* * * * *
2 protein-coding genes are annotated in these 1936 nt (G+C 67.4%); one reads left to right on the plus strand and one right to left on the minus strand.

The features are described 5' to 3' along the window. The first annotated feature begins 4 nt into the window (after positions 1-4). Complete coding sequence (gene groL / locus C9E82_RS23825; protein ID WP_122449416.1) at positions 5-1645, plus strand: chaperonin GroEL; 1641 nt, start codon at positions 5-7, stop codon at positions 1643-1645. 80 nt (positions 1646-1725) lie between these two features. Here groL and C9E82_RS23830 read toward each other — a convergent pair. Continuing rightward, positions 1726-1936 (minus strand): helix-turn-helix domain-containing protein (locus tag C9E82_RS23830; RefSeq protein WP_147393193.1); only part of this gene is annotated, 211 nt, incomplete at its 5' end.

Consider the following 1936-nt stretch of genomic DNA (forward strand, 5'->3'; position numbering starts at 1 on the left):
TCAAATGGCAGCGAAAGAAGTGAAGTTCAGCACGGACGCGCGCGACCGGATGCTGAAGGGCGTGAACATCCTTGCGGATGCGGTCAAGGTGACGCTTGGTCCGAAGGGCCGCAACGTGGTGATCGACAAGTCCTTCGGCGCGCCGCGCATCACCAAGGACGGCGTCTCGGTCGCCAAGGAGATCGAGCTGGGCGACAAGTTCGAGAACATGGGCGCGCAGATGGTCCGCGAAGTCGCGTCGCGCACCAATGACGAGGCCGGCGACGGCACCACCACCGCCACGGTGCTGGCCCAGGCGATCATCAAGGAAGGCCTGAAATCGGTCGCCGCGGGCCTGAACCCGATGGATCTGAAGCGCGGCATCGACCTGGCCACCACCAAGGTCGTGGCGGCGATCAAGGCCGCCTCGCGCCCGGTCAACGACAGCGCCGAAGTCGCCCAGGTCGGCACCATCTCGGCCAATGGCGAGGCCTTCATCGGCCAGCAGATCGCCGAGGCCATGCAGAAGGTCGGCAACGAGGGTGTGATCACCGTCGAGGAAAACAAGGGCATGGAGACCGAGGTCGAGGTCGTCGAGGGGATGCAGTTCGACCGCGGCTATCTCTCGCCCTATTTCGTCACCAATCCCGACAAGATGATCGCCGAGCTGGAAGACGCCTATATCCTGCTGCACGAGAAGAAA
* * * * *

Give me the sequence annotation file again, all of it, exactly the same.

2 protein-coding genes are annotated in these 1936 nt (G+C 67.4%); one reads left to right on the plus strand and one right to left on the minus strand.

The features are described 5' to 3' along the window. The first annotated feature begins 4 nt into the window (after positions 1-4). Complete coding sequence (gene groL / locus C9E82_RS23825; protein ID WP_122449416.1) at positions 5-1645, plus strand: chaperonin GroEL; 1641 nt, start codon at positions 5-7, stop codon at positions 1643-1645. 80 nt (positions 1646-1725) lie between these two features. Here groL and C9E82_RS23830 read toward each other — a convergent pair. Continuing rightward, positions 1726-1936 (minus strand): helix-turn-helix domain-containing protein (locus tag C9E82_RS23830; RefSeq protein WP_147393193.1); only part of this gene is annotated, 211 nt, incomplete at its 5' end.

Consider the following 1936-nt stretch of genomic DNA (forward strand, 5'->3'; position numbering starts at 1 on the left):
TCAAATGGCAGCGAAAGAAGTGAAGTTCAGCACGGACGCGCGCGACCGGATGCTGAAGGGCGTGAACATCCTTGCGGATGCGGTCAAGGTGACGCTTGGTCCGAAGGGCCGCAACGTGGTGATCGACAAGTCCTTCGGCGCGCCGCGCATCACCAAGGACGGCGTCTCGGTCGCCAAGGAGATCGAGCTGGGCGACAAGTTCGAGAACATGGGCGCGCAGATGGTCCGCGAAGTCGCGTCGCGCACCAATGACGAGGCCGGCGACGGCACCACCACCGCCACGGTGCTGGCCCAGGCGATCATCAAGGAAGGCCTGAAATCGGTCGCCGCGGGCCTGAACCCGATGGATCTGAAGCGCGGCATCGACCTGGCCACCACCAAGGTCGTGGCGGCGATCAAGGCCGCCTCGCGCCCGGTCAACGACAGCGCCGAAGTCGCCCAGGTCGGCACCATCTCGGCCAATGGCGAGGCCTTCATCGGCCAGCAGATCGCCGAGGCCATGCAGAAGGTCGGCAACGAGGGTGTGATCACCGTCGAGGAAAACAAGGGCATGGAGACCGAGGTCGAGGTCGTCGAGGGGATGCAGTTCGACCGCGGCTATCTCTCGCCCTATTTCGTCACCAATCCCGACAAGATGATCGCCGAGCTGGAAGACGCCTATATCCTGCTGCACGAGAAGAAA